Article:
In the 1980s, however, Briggs turned his attention to some decidedly non-childish, political topics, including the war in the Falkland Islands in The Tin-Pot Foreign General and the Old Iron Woman (1984) (quite intentionally presented as a children’s book), and When the Wind Blows (1982), a harrowing account of an imagined nuclear attack on the British Isles by Soviet forces. In the early 1980s, the Cold War was essentially very hot, as nuclear stockpiles accumulated and rhetoric between the US and the Soviet Union reached a fever pitch. (This was the era of Reagan’s “Evil Empire,” after all.) A number of films and television programs attempted to depict the actual effects of a nuclear attack (physical, environmental, financial and social breakdown), some more realistically than others (Peter Watkins’ BBC drama-documentary The War Game [1965; though not broadcast on that network until 1985] and Threads [1984, also UK produced] are among the most horrifyingly realistic and gut-wrenching), and the 1986 adaptation of Briggs’ graphic novel remains one of the most disturbing and heartbreaking.
Why? Aside from a few splash pages which depict somewhat abstractly – and therefore more ominously – the build-up to nuclear confrontation, and some helpless radio broadcasts, the entire nuclear catastrophe is depicted within the confines of a single English countryside home occupied by an aging couple. Armed with only a hopelessly inept government pamphlet, the couple survives the blast yet is gradually undone by the resultant fallout. Briggs uses characters from his previous Gentlemen Jim, characters based on his own parents, and their feeble attempts to maintain the status quo before, during and after the attack acts as Briggs’ incisive criticism of governmental dishonesty and deceptiveness in its suggesting any possible continuance of civilization following nuclear catastrophe. The filmed adaptation, which also features a haunting progressive rock soundtrack by Roger Waters and David Bowie, is loyal to a fault to Briggs’ work, and features excellent vocal performances by established English actors John Mills and Peggy Ashcroft. Moreover, the filmmaker’s imaginative mixture of cel animation with miniature sets lends the film a distinctive look, further grounding the unimaginable in the everyday.
Not an easy film to watch, but certainly among the most memorable and powerful, When the Wind Blows remains a pertinent reminder – particularly in this post-Cold War era of nuclear proliferation – of the terrible consequences of helpless complacency in the face of imminent disaster.
1. Scott Pilgrim vs. the World (2010)
What began as a smart, hip homage to shōnen-style manga, Canadian comics artist Bryan Lee O’Malley’s black and white, digest-sized Scott Pilgrim – essentially the story of a young man forced to wage battle against his girlfriend’s evil ex-boyfriends – published by Portland-based independent publisher Oni Press, was an unexpected success. Early on in its development, Oni Press presented the property to a Hollywood producer, and the rest, as they say, is history. O’Malley hadn’t yet completed the comic when filming began, and, as a result, the film’s conclusion differs substantially from that of the comic.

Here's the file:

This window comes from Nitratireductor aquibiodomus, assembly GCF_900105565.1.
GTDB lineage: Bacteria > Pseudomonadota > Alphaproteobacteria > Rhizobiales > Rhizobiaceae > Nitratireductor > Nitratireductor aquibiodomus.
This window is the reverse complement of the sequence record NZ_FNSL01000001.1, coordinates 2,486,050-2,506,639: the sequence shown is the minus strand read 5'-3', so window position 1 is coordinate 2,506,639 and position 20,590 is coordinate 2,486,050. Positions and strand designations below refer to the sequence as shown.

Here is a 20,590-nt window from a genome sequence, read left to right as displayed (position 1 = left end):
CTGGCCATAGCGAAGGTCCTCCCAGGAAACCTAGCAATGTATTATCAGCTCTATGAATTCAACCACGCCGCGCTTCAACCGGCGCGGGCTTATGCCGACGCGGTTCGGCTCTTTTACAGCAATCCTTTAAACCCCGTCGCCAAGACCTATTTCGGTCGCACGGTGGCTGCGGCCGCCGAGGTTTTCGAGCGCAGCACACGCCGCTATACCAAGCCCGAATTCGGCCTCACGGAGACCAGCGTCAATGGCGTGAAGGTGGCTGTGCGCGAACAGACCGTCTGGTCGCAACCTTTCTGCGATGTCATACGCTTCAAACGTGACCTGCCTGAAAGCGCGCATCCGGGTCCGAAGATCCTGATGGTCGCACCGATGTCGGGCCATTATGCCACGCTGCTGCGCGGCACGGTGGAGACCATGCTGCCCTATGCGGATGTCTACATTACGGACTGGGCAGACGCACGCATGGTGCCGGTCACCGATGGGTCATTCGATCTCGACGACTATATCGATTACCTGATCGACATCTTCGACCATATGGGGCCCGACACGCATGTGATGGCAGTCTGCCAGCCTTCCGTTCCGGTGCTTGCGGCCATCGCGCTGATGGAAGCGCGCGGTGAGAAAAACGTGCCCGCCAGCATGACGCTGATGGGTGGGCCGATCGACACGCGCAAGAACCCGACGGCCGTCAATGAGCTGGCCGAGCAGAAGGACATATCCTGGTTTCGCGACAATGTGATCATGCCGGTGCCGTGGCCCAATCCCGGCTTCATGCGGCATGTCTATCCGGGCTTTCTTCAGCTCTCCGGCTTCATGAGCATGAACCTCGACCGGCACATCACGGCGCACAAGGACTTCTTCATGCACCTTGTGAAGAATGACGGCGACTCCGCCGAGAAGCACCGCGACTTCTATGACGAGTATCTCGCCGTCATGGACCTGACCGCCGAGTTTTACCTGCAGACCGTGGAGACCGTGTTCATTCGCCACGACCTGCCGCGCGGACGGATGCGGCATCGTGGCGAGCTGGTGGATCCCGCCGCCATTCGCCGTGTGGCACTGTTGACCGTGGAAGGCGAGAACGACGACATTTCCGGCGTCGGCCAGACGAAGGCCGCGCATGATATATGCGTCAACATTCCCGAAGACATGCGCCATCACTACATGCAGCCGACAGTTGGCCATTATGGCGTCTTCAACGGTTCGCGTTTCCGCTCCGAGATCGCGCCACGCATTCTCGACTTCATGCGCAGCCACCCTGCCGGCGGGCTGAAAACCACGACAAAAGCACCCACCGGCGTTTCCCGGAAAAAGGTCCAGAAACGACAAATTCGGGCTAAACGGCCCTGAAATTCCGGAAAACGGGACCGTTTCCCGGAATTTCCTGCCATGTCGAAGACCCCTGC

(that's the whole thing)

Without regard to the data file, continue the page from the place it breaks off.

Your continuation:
Yet with the visually audacious director Edgar Wright (Spaced, Shaun of the Dead and Hot Fuzz) at the helm, the filmmakers managed to create a film that remains startlingly true to the spirit of the comic – even repeating some of the O’Malley’s visual vocabulary – yet which does so in a way that is always innovative rather than disruptive. Unlike Watchmen (2009), a film so beholden to its source material that it makes for a joyless and ponderous viewing experience, this adherence to the comics’ visual style complements Wright’s visual flair and only enhances to the film’s virtuosity and adventurousness. In many ways, Scott Pilgrim vs. the World is a celebration of “nerd culture,” a smorgasbord of various pop cultural references; where O’Malley’s comic includes occasionally deliberate, postmodernist nods to the comics medium, Wright’s film is an altogether more elaborate pastiche of various mass media tropes: superhero, coming of age, boy-meets-girl, and action/adventure movies, video games, and music videos.
In anyone else’s hands this might easily have resulted in a hopeless mess, yet Wright remains startlingly adept at sifting through the cultural landscape and managing to create memorable and immensely watchable films whose various allusions and references only add to their enjoyment and rarely if ever get in the way. Scott Pilgrim vs. the World is arguably the most “comic book” movie ever made: like comic books, to all outside appearances it is disposable, superficial, and inconsequential, yet it contains considerable intelligence, originality, verve, and imagination. In twenty years or so, I suspect those in the know will point to this film as a smart and innovative comic book movie done right, while all those Thors, Spider-Mans e=”line-height: 1.538em;”>, Hulks and Captain Americas will be just so many Batman’s nipples.